What do firewalls, intrusion detection systems (IDSs), virtual private networks (VPNs), and network traffic encryption and authentication have in common?
They are network security measures designed to protect the enterprise’s perimeter from external attacks.
What they do not do is protect an organisation from vulnerabilities from within like poorly designed business applications. As organisations accelerate migration of workloads to the cloud, CIOs and CISOs will need to work in tandem with the development team to enhance web application security.
Application vulnerabilities – the hardly-told story
Application vulnerabilities are more common than anyone is willing to admit. You know they are present because we receive frequent notifications about software patches to almost every device and application we use today.
Don’t believe me? Go check out the Common Vulnerabilities and Exposure (CVE) system for the latest in publicly known information security vulnerabilities and exposures. Should we worry? Yes and no. No, because ethical vendors are regularly updating the software we are using – we just have accept the updates when they become available (after some due diligence of course). Yes, because we can never tell if our vendors are really committed to our interest are they are just in for the money.
According to Edgescan’s 2020 Vulnerability Statistics Report, more than 40% of internal application vulnerabilities are considered a critical risk. It also found that over 34% of vulnerabilities in internet-facing applications are considered a critical risk.
2020’s migration to the cloud – double-edge sword
The cloud has been touted as bringing about the multiple benefits of scalability, flexibility, faster time-to-market, lower cost-to-market, and with the onslaught of COVID-19, productivity. The one area where confusion as regards to a cloud benefit is security. Whereas it is true that major cloud service providers including hyperscalers are likely more able to afford better security infrastructure and practices than most enterprises, security experts contend that accountability is restricted to uptime and the security of their infrastructure.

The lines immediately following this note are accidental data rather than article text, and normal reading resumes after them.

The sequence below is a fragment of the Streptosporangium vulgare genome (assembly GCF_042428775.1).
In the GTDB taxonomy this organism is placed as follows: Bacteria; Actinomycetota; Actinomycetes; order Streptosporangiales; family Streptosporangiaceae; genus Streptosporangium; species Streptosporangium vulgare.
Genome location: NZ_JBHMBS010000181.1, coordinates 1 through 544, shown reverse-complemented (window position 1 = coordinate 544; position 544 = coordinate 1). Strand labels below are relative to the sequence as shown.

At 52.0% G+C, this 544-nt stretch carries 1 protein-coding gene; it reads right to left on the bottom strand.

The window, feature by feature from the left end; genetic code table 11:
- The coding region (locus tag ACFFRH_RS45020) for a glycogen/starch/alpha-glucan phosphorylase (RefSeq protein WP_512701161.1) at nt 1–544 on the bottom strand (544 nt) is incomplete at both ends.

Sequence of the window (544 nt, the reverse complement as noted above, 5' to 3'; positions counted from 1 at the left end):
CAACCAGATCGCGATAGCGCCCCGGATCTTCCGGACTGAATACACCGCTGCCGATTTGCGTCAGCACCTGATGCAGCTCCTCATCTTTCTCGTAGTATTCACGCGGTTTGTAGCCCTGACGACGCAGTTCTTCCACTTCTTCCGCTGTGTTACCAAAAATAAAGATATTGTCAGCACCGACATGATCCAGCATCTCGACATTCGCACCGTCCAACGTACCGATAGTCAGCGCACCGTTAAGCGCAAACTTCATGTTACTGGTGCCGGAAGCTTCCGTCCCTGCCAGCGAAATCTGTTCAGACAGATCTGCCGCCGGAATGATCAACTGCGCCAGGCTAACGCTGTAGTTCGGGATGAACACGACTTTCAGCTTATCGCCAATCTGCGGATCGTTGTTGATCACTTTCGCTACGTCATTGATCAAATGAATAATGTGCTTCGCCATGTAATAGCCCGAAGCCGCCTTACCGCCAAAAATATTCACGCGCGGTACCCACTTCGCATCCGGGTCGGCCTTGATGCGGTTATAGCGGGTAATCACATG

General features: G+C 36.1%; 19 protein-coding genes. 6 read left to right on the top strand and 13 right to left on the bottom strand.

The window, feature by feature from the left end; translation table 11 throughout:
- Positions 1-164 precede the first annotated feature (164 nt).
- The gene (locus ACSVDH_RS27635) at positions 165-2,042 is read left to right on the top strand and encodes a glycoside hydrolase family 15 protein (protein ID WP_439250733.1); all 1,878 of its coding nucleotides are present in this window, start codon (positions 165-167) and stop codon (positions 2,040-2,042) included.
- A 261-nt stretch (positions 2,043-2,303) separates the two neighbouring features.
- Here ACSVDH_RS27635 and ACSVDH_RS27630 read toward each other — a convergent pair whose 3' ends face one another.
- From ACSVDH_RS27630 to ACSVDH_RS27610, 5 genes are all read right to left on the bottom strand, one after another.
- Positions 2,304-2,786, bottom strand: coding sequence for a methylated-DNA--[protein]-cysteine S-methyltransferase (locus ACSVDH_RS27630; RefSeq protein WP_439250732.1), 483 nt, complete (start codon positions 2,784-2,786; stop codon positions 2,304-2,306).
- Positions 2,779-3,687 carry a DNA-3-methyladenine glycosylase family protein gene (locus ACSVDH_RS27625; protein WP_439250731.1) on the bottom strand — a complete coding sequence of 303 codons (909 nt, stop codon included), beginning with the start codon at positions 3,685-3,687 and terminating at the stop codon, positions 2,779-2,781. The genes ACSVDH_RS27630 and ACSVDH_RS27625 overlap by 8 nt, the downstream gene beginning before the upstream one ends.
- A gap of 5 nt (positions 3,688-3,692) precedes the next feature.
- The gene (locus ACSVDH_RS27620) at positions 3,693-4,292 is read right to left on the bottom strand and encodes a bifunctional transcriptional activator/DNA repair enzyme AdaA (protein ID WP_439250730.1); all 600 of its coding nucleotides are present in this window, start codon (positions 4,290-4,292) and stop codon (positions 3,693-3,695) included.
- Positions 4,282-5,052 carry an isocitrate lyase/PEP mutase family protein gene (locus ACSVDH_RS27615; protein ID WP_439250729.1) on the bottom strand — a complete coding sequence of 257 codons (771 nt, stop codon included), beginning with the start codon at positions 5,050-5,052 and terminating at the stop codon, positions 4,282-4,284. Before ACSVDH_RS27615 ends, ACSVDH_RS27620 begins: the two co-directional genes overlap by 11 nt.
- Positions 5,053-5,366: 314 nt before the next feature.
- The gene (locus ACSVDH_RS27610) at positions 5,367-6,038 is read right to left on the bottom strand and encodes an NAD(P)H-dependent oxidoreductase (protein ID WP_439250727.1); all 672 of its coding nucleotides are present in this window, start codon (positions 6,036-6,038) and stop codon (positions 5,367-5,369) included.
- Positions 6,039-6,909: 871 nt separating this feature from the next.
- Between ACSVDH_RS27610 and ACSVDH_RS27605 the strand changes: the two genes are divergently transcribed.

Enterprise applications security
Enterprises have many options today in terms of the applications that will power their business. In most cases, the application portfolio will include in-house developed applications, off-the-shelf suites that are either on-prem or served natively in the cloud, and applications served as-a-service (aka SaaS). More recently, the maturing understanding and use of application programming interface (APIs) have seen companies acquire licenses to use SaaS-based software tools that perform specific tasks (aka microservices). The justification for this latter approach is often labelled best-of-breed, or to facilitate rapid time-to-market via OEM software licensing.
According to Lukie, a lot of businesses are still using on-prem infrastructure. From a security standpoint therefore they are looking for solutions that are available (or consumable) as a service. Either they don’t have the security skills in-house to develop themselves or they want to avoid the heavy lifting that comes with building things yourself.
A worrying application insecurity trend
In a 2019 Forrester Research survey, 42% of organizations that had experienced an external attack blamed the incident on a software security flaw, and 35% said it had resulted from a buggy web application.
Lukie laments the sad state of organisations that are ‘putting their heads in the sand’ ignoring the security elements of their public-facing applications.